Networked Learning = Change

When reading about Networked Learning, the first word that comes to mind is change. It is changing the way in which we share information and interact with colleagues and the public from different corners of the world. It creates an opportunity for dialogue that is missing from conferences and forums.

Incorporating blogging into school programs may change the way that students perceive the learning process. In his talk, Dr. Wesch discusses students who were basically shuffling their way through school. Only seeking information to complete an assignment and to check another class off of their plan of study. To be honest, I feel like that sometimes. I just want to be done and move on with my life.  Around me, there is so much talk about what we should be doing to secure a faculty position. Everything is about how to earn the most or publish the most — not about how to make the most impact. There are also politics and unwritten rules.

Taking classes outside of my department has introduced me to networked learning and has provided a new way for me to be actively involved in my education.  I’m not fully immersed in the concept though — I pretty much only blog when required for a class. That may change at some point because I have kind of enjoyed blogging. I’ve also opened up to tweeting.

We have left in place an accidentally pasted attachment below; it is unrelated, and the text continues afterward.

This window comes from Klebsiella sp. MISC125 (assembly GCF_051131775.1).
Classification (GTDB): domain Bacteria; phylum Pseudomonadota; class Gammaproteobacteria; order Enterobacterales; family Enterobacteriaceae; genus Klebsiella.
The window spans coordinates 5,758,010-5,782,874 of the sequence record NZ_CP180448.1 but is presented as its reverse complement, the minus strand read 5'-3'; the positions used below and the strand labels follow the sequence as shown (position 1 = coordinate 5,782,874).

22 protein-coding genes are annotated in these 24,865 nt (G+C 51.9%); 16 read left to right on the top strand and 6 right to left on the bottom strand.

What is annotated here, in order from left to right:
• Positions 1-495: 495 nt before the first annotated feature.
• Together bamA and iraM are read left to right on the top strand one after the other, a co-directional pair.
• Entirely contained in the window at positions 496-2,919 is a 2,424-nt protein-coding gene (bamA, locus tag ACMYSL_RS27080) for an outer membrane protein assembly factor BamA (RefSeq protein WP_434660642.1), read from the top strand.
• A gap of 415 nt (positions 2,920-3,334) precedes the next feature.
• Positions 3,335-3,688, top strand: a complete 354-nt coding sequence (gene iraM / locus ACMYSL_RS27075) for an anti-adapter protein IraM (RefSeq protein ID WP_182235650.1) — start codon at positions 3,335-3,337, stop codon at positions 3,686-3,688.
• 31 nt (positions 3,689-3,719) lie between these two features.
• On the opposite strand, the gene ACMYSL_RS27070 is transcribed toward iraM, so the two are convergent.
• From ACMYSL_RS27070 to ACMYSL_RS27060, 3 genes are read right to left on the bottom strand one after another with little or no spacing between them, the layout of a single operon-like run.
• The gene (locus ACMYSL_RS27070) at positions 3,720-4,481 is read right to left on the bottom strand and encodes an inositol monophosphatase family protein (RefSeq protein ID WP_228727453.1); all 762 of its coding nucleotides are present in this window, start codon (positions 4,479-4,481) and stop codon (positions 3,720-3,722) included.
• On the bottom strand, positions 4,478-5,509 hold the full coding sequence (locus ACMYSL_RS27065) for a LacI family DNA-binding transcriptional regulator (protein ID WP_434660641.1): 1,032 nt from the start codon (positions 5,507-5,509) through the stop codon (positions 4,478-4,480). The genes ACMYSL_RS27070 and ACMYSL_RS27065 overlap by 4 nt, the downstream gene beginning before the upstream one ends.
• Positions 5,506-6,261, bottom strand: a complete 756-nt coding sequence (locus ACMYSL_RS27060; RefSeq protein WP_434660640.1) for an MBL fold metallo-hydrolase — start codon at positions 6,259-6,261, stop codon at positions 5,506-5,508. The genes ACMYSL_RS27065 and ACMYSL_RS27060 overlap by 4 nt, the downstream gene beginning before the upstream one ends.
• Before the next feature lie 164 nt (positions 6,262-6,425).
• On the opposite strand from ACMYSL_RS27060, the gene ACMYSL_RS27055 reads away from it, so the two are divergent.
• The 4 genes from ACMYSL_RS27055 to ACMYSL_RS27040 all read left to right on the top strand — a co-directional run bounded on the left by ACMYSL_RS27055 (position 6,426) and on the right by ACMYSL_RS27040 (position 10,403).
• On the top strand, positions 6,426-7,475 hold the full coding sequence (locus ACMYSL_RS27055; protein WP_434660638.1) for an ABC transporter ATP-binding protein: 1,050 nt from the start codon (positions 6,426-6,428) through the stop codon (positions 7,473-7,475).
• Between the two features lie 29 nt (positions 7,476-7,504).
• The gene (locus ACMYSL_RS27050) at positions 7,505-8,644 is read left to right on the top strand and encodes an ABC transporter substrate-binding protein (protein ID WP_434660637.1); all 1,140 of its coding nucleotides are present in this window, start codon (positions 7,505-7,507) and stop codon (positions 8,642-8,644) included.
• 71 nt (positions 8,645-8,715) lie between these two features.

As a TA, and maybe a future professor, I have been pondering ways to incorporate networked learning into my classes.

Networked learning also puts me in the mind of the Open movement. Open Access, Open Data, and Open Educational Resources. Scholars can share their Open information through blogging and tweeting. All of these concepts celebrate connection and openness.

4 Replies to “Networked Learning = Change”

  1. Brittany, I totally get what you are saying about the securing your future, publishing, politics, and the rest of the chaos that comes along with the higher education setting. Sometimes it does get out of hand and feels overwhelming. Sometimes what helps me to going back to thinking about why I came into academia…that helps on good days and then some days that too falls short. However, I will say that learning and passion for learning if facilitated well can open up a whole new world. I saw you write about openess in academia and slowly things are changing. Maybe the next generation of educators (us) can bring about a complete change…maybe?!

  2. I’m glad you brought up the age-old problem of “publish or perish.” I do believe that scholars and critical thinkers are making waves through blogging. One of my favorite theorists is Jodi Dean, and she is well known in the blogosphere. The problem is I’m not sure how seriously blogs are considered as a contribution to critical thought for future professors (even if the blog is a book-in-progress). Also, for young scholars negotiating sleep deprivation/study/teaching, it is sometimes hard to fit in one more thing.

  3. I have the same reason as Brittany to take courses out of department. I also hope to actively involve in the networked learning with classmates from different study fields. I agree that the open data platform is so powerful today where we can retrieve data and generate different perspectives and contribute our data as well.

Leave a Reply

Your email address will not be published.